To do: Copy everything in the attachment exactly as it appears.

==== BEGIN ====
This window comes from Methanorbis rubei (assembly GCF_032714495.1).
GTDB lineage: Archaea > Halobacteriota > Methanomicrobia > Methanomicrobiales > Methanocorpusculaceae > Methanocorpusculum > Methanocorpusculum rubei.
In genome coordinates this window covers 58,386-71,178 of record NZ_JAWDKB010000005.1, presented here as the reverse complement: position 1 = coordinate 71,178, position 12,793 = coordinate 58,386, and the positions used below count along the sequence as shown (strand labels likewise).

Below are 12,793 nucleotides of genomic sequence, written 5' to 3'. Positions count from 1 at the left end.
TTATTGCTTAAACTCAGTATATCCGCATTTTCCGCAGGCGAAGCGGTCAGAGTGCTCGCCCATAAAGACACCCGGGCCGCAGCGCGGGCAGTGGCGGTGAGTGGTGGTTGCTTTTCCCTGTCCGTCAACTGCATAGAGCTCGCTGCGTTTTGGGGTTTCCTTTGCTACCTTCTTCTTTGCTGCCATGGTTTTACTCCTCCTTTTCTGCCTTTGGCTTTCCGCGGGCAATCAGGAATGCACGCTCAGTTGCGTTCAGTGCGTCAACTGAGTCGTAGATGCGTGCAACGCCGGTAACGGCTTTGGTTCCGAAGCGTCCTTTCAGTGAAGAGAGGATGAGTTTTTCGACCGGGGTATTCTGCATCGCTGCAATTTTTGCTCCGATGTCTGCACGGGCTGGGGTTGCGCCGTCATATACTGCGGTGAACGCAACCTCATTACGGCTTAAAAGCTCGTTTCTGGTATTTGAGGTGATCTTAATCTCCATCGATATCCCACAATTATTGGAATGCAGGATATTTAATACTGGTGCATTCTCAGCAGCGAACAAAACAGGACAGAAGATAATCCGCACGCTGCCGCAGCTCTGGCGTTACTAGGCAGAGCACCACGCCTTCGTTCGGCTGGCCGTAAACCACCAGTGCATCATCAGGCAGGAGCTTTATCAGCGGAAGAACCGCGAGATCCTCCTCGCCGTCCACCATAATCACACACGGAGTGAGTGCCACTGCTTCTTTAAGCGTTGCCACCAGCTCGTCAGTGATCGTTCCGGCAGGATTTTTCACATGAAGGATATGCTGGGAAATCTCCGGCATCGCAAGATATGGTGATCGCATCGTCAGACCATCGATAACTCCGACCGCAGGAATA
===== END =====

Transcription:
This window comes from Methanorbis rubei (assembly GCF_032714495.1).
GTDB lineage: Archaea > Halobacteriota > Methanomicrobia > Methanomicrobiales > Methanocorpusculaceae > Methanocorpusculum > Methanocorpusculum rubei.
In genome coordinates this window covers 58,386-71,178 of record NZ_JAWDKB010000005.1, presented here as the reverse complement: position 1 = coordinate 71,178, position 12,793 = coordinate 58,386, and the positions used below count along the sequence as shown (strand labels likewise).

Below are 12,793 nucleotides of genomic sequence, written 5' to 3'. Positions count from 1 at the left end.
TTATTGCTTAAACTCAGTATATCCGCATTTTCCGCAGGCGAAGCGGTCAGAGTGCTCGCCCATAAAGACACCCGGGCCGCAGCGCGGGCAGTGGCGGTGAGTGGTGGTTGCTTTTCCCTGTCCGTCAACTGCATAGAGCTCGCTGCGTTTTGGGGTTTCCTTTGCTACCTTCTTCTTTGCTGCCATGGTTTTACTCCTCCTTTTCTGCCTTTGGCTTTCCGCGGGCAATCAGGAATGCACGCTCAGTTGCGTTCAGTGCGTCAACTGAGTCGTAGATGCGTGCAACGCCGGTAACGGCTTTGGTTCCGAAGCGTCCTTTCAGTGAAGAGAGGATGAGTTTTTCGACCGGGGTATTCTGCATCGCTGCAATTTTTGCTCCGATGTCTGCACGGGCTGGGGTTGCGCCGTCATATACTGCGGTGAACGCAACCTCATTACGGCTTAAAAGCTCGTTTCTGGTATTTGAGGTGATCTTAATCTCCATCGATATCCCACAATTATTGGAATGCAGGATATTTAATACTGGTGCATTCTCAGCAGCGAACAAAACAGGACAGAAGATAATCCGCACGCTGCCGCAGCTCTGGCGTTACTAGGCAGAGCACCACGCCTTCGTTCGGCTGGCCGTAAACCACCAGTGCATCATCAGGCAGGAGCTTTATCAGCGGAAGAACCGCGAGATCCTCCTCGCCGTCCACCATAATCACACACGGAGTGAGTGCCACTGCTTCTTTAAGCGTTGCCACCAGCTCGTCAGTGATCGTTCCGGCAGGATTTTTCACATGAAGGATATGCTGGGAAATCTCCGGCATCGCAAGATATGGTGATCGCATCGTCAGACCATCGATAACTCCGACCGCAGGAATA